HUNTINGTON, Vt. — Last year, when the sap stopped running from some of Bruce Curavoo's maple trees, it kept running in others. He got enough to make about 300 more gallons of syrup from his crop.

His secret: A tiny adaptor that, when plugged into tap holes, helps reduce the amount of sap flowing back into trees from the vacuum tubing used to carry it to sugarhouses for boiling into maple syrup.

"They work," says Curavoo, 36, of Starksboro, who used the device on half his 5,000 trees last year and will use it on all of them this year. "The longer you keep the sap running, the more (syrup) you make."

Last year, he used the check valve adaptors on half of his trees. This year, he's got them on almost all the trees as he awaits the start of the season, which typically begins in mid-March.

The adaptors were developed by maple researchers at the University of Vermont to extend the six-week sugaring season. By reducing backflow, the gadget limits the amount of naturally-occurring pseudomonas bacteria, microorganisms that can end sap flow if they get back into the tree, causing it to reflexively wall off the tap hole as a defense.

Made of hard nylon, it's about an inch tall, sells for 35 cents per unit retail and looks like a tiny rocket ship. But developers say it has big possibilities — the potential to sharply boost sap yield.

Typically, when a vacuum system is shut off or a line is punctured or ripped out by a falling tree, the tapped tree reflexively begins to suck sap back in from tubing, sometimes carrying bacteria. Once the tree detects that, it begins to wall off the tap hole, stopping sap production.

Last year, maple production nationally dropped by nearly 20 percent, according to the U.S. Department of Agriculture, the result of warm weather that started sap runs early — before some trees were even tapped — and ended them in early April.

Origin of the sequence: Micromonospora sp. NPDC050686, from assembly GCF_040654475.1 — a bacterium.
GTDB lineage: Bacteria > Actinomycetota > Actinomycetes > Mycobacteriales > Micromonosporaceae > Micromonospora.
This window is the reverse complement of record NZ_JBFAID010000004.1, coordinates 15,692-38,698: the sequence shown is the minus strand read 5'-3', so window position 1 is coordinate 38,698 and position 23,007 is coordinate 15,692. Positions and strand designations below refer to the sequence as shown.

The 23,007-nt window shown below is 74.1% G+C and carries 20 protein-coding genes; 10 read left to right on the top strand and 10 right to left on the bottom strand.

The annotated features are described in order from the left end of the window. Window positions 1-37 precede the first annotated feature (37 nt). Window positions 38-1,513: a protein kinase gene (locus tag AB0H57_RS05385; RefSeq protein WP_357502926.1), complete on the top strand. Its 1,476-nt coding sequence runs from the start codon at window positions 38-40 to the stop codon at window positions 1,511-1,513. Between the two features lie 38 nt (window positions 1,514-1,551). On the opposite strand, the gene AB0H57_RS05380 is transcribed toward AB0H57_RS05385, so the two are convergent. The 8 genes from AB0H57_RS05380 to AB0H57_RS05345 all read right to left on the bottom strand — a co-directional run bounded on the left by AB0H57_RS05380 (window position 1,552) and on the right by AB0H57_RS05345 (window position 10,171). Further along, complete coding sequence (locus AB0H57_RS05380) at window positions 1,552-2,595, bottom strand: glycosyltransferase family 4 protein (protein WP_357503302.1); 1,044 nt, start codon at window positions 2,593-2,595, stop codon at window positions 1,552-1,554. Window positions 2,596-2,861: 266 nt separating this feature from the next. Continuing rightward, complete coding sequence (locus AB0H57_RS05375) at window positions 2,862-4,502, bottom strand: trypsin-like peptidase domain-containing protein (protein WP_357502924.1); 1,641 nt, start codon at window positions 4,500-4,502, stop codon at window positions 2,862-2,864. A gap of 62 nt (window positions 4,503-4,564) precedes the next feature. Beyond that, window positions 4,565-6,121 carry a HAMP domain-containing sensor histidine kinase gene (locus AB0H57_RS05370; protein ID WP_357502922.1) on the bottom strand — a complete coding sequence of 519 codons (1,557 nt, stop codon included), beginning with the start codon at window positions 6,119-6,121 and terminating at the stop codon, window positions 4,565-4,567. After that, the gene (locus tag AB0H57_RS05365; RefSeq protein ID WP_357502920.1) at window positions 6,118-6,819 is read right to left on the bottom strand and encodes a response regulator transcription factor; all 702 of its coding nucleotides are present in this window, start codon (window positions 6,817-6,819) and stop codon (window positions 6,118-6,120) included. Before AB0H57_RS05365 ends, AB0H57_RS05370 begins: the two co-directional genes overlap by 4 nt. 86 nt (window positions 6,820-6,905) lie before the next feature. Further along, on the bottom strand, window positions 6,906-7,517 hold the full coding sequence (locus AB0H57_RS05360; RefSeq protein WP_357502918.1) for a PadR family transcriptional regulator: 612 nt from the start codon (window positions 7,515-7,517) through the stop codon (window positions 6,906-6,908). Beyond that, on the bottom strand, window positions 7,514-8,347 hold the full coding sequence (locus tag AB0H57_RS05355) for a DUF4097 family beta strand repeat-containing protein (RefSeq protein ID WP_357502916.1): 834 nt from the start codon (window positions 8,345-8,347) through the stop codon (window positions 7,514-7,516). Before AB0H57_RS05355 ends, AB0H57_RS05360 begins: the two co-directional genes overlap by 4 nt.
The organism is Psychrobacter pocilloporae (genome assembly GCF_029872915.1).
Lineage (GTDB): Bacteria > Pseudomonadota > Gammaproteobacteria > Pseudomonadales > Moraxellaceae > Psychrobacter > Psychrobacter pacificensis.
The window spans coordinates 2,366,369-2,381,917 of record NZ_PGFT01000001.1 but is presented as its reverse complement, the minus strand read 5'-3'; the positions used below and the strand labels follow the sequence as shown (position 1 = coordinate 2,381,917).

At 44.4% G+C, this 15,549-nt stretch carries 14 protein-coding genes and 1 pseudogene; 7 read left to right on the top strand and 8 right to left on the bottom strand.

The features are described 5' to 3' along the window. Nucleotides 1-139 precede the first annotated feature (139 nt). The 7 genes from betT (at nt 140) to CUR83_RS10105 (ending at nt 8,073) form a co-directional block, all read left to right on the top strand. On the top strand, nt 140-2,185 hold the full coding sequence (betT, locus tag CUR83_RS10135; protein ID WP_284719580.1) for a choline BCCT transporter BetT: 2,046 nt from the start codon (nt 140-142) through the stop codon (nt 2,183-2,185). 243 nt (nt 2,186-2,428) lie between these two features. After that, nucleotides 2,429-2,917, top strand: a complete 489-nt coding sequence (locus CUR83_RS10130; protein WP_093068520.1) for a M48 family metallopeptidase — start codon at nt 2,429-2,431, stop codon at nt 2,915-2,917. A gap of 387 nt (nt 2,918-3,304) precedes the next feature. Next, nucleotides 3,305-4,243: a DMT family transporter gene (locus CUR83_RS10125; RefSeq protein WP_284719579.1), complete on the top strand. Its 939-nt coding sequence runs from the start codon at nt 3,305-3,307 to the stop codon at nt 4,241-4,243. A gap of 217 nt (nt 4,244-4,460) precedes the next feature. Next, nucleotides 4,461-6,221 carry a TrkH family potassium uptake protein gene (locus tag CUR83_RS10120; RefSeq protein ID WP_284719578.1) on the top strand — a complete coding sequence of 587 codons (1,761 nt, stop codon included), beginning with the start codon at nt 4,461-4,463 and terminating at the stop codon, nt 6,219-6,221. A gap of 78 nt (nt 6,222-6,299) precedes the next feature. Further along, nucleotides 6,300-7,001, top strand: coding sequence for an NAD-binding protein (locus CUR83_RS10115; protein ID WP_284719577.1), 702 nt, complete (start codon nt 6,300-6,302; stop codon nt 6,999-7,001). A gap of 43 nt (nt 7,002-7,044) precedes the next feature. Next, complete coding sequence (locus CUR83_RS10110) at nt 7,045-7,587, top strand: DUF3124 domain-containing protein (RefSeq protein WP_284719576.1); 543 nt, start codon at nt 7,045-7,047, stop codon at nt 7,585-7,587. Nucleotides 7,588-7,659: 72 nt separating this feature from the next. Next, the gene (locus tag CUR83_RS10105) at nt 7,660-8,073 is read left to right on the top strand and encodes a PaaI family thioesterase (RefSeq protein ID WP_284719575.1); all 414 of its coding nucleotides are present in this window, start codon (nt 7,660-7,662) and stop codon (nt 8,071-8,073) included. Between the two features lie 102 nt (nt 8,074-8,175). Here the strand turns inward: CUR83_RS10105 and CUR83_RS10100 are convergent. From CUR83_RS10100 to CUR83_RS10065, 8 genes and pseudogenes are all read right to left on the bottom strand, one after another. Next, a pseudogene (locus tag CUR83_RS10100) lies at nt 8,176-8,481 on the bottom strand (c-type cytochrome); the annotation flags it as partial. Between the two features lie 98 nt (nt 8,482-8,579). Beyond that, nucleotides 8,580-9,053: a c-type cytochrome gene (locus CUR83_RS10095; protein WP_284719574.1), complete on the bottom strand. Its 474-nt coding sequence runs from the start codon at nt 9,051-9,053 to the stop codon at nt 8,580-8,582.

Vermont, the nation's leading producer, made 890,000 gallons of maple syrup, down slightly from the year before because of a string of early April days with temperatures in the 70s and 80s.

Sugar makers in Maine, New Hampshire, and New York tried the device for the first time in 2010, though no one knows exactly how many, or how they affected production overall.

It takes about 40 gallons of sap to make a gallon of maple syrup, and the sap starts running from trees when temperatures rise into the 40s by day and drop back into the 20s by night.

"The ones that have used them are using them again, they feel there's promise in them," said Peter Purinton, a maple sugar producer who used the devices on his trees last year and distributes them for supplier Leader Evaporator Co.

Timothy Perkins, director of the University of Vermont's Proctor Maple Research Center, who helped develop it, said almost all those surveyed by UVM after last year's season said they would try it again this year.

At 35 cents a tap, what's to lose?

Still, not everyone was impressed. Tim Taft, 38, a sugar maker who lives near Purinton, used 90 of the adaptors in his 5,000-tree sugarbush last year.

"We saw no difference," said Taft. "They didn't run any longer than the other spouts." But he's trying again this year, saying that even if he gets longer sap runs once every five years, the adaptors will have been worth the investment.

Perkins says research by UVM and Cornell found the device did improve sap yields last year.

UVM, which owns the rights and has a patent application pending, licensed the device to maple equipment supplier Leader Evaporator, in Swanton, which sells it. Perkins gets 45 percent of the University's licensing revenue from the deal.

According to Perkins, the fluctuating nature of year-to-year maple syrup production and the fact that not all producers are using the device make it unlikely that it would result in a glut of syrup on store shelves — or a price decrease.